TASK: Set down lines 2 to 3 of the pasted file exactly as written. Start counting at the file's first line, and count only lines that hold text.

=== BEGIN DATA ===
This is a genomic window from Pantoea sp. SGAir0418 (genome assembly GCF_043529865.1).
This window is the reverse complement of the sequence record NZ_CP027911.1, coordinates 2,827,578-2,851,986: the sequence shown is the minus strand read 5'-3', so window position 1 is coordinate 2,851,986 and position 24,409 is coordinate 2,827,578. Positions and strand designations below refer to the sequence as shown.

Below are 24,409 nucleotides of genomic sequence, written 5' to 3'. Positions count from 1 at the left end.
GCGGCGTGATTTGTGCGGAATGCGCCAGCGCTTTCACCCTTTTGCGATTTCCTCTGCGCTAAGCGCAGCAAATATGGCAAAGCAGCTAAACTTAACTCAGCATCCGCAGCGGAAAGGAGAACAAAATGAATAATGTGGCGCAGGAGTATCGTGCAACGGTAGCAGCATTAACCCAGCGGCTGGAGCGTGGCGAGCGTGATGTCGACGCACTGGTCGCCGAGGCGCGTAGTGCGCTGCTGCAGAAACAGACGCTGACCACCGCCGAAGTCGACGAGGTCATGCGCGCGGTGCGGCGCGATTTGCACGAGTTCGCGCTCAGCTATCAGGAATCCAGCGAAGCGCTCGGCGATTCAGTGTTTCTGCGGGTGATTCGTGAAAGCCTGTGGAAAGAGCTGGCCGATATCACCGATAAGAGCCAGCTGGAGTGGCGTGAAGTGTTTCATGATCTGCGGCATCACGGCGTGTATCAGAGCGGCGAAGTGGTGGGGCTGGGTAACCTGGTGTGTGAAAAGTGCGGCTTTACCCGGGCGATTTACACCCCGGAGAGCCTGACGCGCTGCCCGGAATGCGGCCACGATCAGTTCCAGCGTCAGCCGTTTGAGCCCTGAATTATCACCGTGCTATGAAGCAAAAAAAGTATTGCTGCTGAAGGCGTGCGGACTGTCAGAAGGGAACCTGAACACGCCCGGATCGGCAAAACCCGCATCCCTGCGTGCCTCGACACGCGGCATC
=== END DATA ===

This window is the reverse complement of the sequence record NZ_CP027911.1, coordinates 2,827,578-2,851,986: the sequence shown is the minus strand read 5'-3', so window position 1 is coordinate 2,851,986 and position 24,409 is coordinate 2,827,578. Positions and strand designations below refer to the sequence as shown.

Below are 24,409 nucleotides of genomic sequence, written 5' to 3'. Positions count from 1 at the left end.